The Taska hand is a multi-articulating hand which means there are motors for each finger. And because it’s got a number of motors that can be individually controlled, there are patterns that the hand knows. There are over 20 patterns in the hand, like the pincer grip that allows you to pick up something like an egg, or a power grip for grabbing a handlebar on a bike. You’ve also got a lateral grip which allows you to shake someone’s hand, hold a pen or hold a cellphone. It’s also a very relaxed grip so it’s one of the more common ones.

How is the hand controlled?

This is where things start to get hard. With Taska, users basically have access to two options to change grip patterns: buttons on the back of the hand, and ‘sensor triggers’.

With sensors, there are two on the arm [that] measure the voltage of the muscle activity when the user flexes their remaining muscles. So one sensor generally measures ‘open’ and the other measures ‘close; when the user flexes their muscles as best they can to replicate opening and closing their hand.

Users can also do morse code signals. They can take a moment, stop, and do a series of twitches. They could be consecutive pulses or holding one of the ‘open’ or ‘close’ positions. There’s actually five of these ‘triggers’ available to these users. That’s how you’d traditionally change grip patterns on a device like a multi-articulating hand, by doing these morse code signals. But it’s slow and unnatural. It’s ‘digital’ and human brains don’t really work very ‘digitally’.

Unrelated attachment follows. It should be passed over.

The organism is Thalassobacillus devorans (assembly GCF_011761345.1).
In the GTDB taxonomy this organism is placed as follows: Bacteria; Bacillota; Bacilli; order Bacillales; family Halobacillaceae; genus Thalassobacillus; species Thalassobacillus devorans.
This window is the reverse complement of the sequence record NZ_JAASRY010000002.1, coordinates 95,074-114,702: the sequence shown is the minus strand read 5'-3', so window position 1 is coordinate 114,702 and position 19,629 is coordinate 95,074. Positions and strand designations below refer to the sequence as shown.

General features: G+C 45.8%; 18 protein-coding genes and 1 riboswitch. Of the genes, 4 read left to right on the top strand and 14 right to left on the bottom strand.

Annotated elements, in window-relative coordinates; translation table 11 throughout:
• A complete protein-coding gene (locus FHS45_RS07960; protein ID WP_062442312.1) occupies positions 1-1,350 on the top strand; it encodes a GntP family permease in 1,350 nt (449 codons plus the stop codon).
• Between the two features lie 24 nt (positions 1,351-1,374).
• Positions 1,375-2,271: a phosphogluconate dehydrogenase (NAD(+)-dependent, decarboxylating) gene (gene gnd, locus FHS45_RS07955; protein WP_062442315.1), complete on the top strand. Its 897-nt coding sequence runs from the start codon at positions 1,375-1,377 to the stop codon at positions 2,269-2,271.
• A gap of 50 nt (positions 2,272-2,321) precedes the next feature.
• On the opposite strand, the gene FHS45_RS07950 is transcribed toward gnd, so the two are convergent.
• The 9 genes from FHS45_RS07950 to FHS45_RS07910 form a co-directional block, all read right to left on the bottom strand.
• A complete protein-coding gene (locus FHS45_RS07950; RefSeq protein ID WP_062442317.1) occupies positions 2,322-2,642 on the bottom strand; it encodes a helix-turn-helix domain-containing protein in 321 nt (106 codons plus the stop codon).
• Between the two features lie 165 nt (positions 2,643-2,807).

So that’s why we have the more ‘old-fashioned’, practical buttons on the back of the hand. It means users can access a number of grips quickly that they wouldn’t normally be bothered with. So that’s a plus for us.

What’s been your biggest challenge since coming up with the idea for Taska in 2010?

There was quite a long period where it wasn’t clear whether the product would get across the line because a) it was expensive to develop a product like this, and b) there were so many technical challenges to make a hand that was robust.

It probably wasn’t until about mid-2016 that it was clear we were going to make it.

Taska Prosthetics founder Mathew Jury (Photo: Supplied)

Where does the Taska hand get made?

While software development is done in Wellington, all the mechanical design and assembly work is done in Christchurch which is where we’re based. The product has over 500 parts to it so we can’t make everything in New Zealand, but all the assembly gets done here.

How many customers do you have so far? And is Taska profitable?

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There are over 200 users of our product in the USA today. We also sell product into Australia and New Zealand but those are quite small compared to the US. We also just started shipping to Germany to a distributor there in the last month.

At this stage, Taska is profitable.

Finally, what can we expect for the rest of 2019?

We hope to crack 500 hands by the end of the year. We’ve also just released our medium hand, whereas before we only had the large hand. The medium hand allows us to cross over into female amputees and we’ll continue to work and expand our product set over the next 18 months.